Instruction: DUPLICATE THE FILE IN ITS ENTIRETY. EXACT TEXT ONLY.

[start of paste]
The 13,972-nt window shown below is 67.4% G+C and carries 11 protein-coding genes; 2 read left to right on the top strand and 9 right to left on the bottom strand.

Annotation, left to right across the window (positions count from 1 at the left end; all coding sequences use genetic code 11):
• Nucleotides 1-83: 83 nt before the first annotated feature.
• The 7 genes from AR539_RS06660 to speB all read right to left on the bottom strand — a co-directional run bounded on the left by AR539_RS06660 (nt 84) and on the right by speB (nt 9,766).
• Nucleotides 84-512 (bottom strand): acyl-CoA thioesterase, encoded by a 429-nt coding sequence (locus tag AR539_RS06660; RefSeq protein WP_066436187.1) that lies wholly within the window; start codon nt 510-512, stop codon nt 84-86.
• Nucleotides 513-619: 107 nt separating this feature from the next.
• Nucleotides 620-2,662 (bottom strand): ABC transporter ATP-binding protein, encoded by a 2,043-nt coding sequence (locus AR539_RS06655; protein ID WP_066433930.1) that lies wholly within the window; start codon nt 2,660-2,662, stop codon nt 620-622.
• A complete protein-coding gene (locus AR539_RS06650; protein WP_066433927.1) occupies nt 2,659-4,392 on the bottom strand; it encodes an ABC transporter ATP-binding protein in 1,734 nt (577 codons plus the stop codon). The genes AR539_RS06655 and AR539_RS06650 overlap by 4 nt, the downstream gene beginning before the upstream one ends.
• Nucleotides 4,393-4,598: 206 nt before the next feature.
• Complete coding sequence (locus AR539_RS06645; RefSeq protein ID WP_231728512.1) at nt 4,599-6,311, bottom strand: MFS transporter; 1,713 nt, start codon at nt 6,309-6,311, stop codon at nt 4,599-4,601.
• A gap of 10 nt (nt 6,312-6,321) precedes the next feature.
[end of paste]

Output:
The 13,972-nt window shown below is 67.4% G+C and carries 11 protein-coding genes; 2 read left to right on the top strand and 9 right to left on the bottom strand.

Annotation, left to right across the window (positions count from 1 at the left end; all coding sequences use genetic code 11):
• Nucleotides 1-83: 83 nt before the first annotated feature.
• The 7 genes from AR539_RS06660 to speB all read right to left on the bottom strand — a co-directional run bounded on the left by AR539_RS06660 (nt 84) and on the right by speB (nt 9,766).
• Nucleotides 84-512 (bottom strand): acyl-CoA thioesterase, encoded by a 429-nt coding sequence (locus tag AR539_RS06660; RefSeq protein WP_066436187.1) that lies wholly within the window; start codon nt 510-512, stop codon nt 84-86.
• Nucleotides 513-619: 107 nt separating this feature from the next.
• Nucleotides 620-2,662 (bottom strand): ABC transporter ATP-binding protein, encoded by a 2,043-nt coding sequence (locus AR539_RS06655; protein ID WP_066433930.1) that lies wholly within the window; start codon nt 2,660-2,662, stop codon nt 620-622.
• A complete protein-coding gene (locus AR539_RS06650; protein WP_066433927.1) occupies nt 2,659-4,392 on the bottom strand; it encodes an ABC transporter ATP-binding protein in 1,734 nt (577 codons plus the stop codon). The genes AR539_RS06655 and AR539_RS06650 overlap by 4 nt, the downstream gene beginning before the upstream one ends.
• Nucleotides 4,393-4,598: 206 nt before the next feature.
• Complete coding sequence (locus AR539_RS06645; RefSeq protein ID WP_231728512.1) at nt 4,599-6,311, bottom strand: MFS transporter; 1,713 nt, start codon at nt 6,309-6,311, stop codon at nt 4,599-4,601.
• A gap of 10 nt (nt 6,312-6,321) precedes the next feature.